Bikes banned in Colorado town roads

The town of Black Hawk, Colorado banned bicycles from most of its local streets. And Black Hawk Mayor David Spellman — who won the mayoral election unanimously in 2008 — is a drunken wife beater who consistently ranks as the most corrupt public official in Colorado. Really.

To “promote safety” (pinheads! idiots!), the casino town of Black Hawk in the Colorado Front Range has banned bikes from local streets. Police have been ticketing cyclists riding through town since the ban became effective last January 2010.

As Austin On Two Wheels notes about the safety angle:

Safety. Yeah. Right. Do you know what the number one cause of accidental deaths in the US is? Cars, not bicycles. Do you know the leading cause of all deaths? Heart disease brought on a sedentary lifestyle that involves driving everywhere you go. If they really cared about the health and well being of their citizens, Black Hawk would ban cars, not bikes.

The city of Blackhawk website is down as of this writing, but the city’s (apparently official) Facebook page brags about the “many transportation options” in Black Hawk.

Mayor David Spellman, incidentally, seems like a real character. In 2006, he was convicted of felony assault after he pistol whipped his wife — beating her several times in the head with a .38 and then shooting three times in a drunken rage — during a domestic dispute, though the felony assault conviction was dropped after Spellman completed the terms of his sentencing and probation. In 2008, the Colorado Bureau of Investigations determined that Spellman personally received more than $1 million in state historical funds that were meant to preserve and restore the historical character of Black Hawk (the town council approved the purchase of land from Spellman using the state funds); the former town manager was forced to resign. In 2009, Spellman purchased the local newspaper that was critical of him and fired the editor. Mayor Spellman consistently has topped the “Most Corrupt Public Officials list in Colorado. He and the town he represent seem like real gold mines.

Other responses:


  1. IIRC, freedom of travel is a guaranteed right. Their law banning bikes is probably illegal in itself and would be shot down by the judge.

  2. Black Hawk is now officially the arm pit of Colorado. Black Hawk is an old mining town that's had a pathetic Playschool version of Las Vegas crow-bared into it. The entire canyon the town sits in has been raped with wall to wall casinos and hotels. The only thing I could compare it to would be building a Circus Circus in Rocky Mountain National Park. I'm not even upset they passed this law, the place is full of drunk driving gamblers and it would suck to ride there anyway. At least I have a proper excuse to never to go there again.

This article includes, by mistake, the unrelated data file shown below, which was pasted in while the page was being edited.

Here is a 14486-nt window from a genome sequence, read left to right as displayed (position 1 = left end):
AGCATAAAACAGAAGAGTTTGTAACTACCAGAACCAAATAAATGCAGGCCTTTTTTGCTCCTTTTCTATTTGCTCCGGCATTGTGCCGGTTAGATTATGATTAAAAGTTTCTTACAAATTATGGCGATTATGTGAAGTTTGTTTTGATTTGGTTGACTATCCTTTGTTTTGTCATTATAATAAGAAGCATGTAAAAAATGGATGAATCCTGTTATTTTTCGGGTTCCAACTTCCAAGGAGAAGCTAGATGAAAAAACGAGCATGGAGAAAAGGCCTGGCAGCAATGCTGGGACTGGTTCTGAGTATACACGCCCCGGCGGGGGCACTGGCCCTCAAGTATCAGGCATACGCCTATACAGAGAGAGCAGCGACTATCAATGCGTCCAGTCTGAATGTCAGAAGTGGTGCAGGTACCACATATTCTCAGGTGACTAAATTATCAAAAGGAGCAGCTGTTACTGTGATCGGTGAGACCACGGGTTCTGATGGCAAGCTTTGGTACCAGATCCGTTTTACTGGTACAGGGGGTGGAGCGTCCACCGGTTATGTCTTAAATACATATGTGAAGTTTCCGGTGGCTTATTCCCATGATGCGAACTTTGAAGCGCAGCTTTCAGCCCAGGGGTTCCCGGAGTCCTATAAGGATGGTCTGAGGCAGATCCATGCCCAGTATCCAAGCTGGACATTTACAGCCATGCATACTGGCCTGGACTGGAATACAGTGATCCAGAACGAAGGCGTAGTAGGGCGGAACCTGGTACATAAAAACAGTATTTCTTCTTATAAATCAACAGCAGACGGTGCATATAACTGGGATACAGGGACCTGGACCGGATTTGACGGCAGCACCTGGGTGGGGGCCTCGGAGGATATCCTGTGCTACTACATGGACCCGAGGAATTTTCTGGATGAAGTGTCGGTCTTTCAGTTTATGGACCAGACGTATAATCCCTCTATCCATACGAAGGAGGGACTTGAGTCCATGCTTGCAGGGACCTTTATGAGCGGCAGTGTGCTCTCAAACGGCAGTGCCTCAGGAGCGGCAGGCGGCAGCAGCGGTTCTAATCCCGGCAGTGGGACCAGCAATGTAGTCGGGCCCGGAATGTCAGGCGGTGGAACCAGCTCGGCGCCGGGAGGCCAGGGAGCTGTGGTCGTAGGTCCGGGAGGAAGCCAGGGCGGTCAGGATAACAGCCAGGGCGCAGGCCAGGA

3. Wait, so since cyclists are now banned from using certain roads, that means they aren't obligated to pay taxes that go to the upkeep of these roads, right?

  4. Too weird, Chris Romer, Colorado state senator (district 32) is an very avid cyclist — ask him about his new 29er, or his school-based initiative to get kids more active in the state by riding bikes… seems to be a conflict there. Personally, if I were a (what do they call people from Colorado? Coloradan/Collards/Colleys/Radonians/Loradans?) citizen of Colorado, I might query this specific senator about Blackhawk's unusual bylaw.

  5. So I'm still not clear whether Black Hawk banned bikes from streets used by cars, or created a heavily used pedestrians-only area they don't want people riding bikes through? Very different things.

    And how is this really different from the many states that ban bikes from any road not marked with a bike lane?

  6. Rather unfortunately, it an excellent place to ride. The public parking lot at the end of a ride is a rough climb but otherwise, it was a great place to start riding on the Peak to Peak highway to Estes and made a good destination to ride up Golden Gate Canyon out of Golden, CO.

  7. Thanks to contextual advertising I get a giant display ad for FIREARMS TRAINING INSTITUTE on your blog when I view this article. I guess they figure if I'm reading the words pistol and .38 then I must want to see gun advertising.

    I wish we had as much clarity around the actual specifics of the ban as we do on the mayor's personal life, though.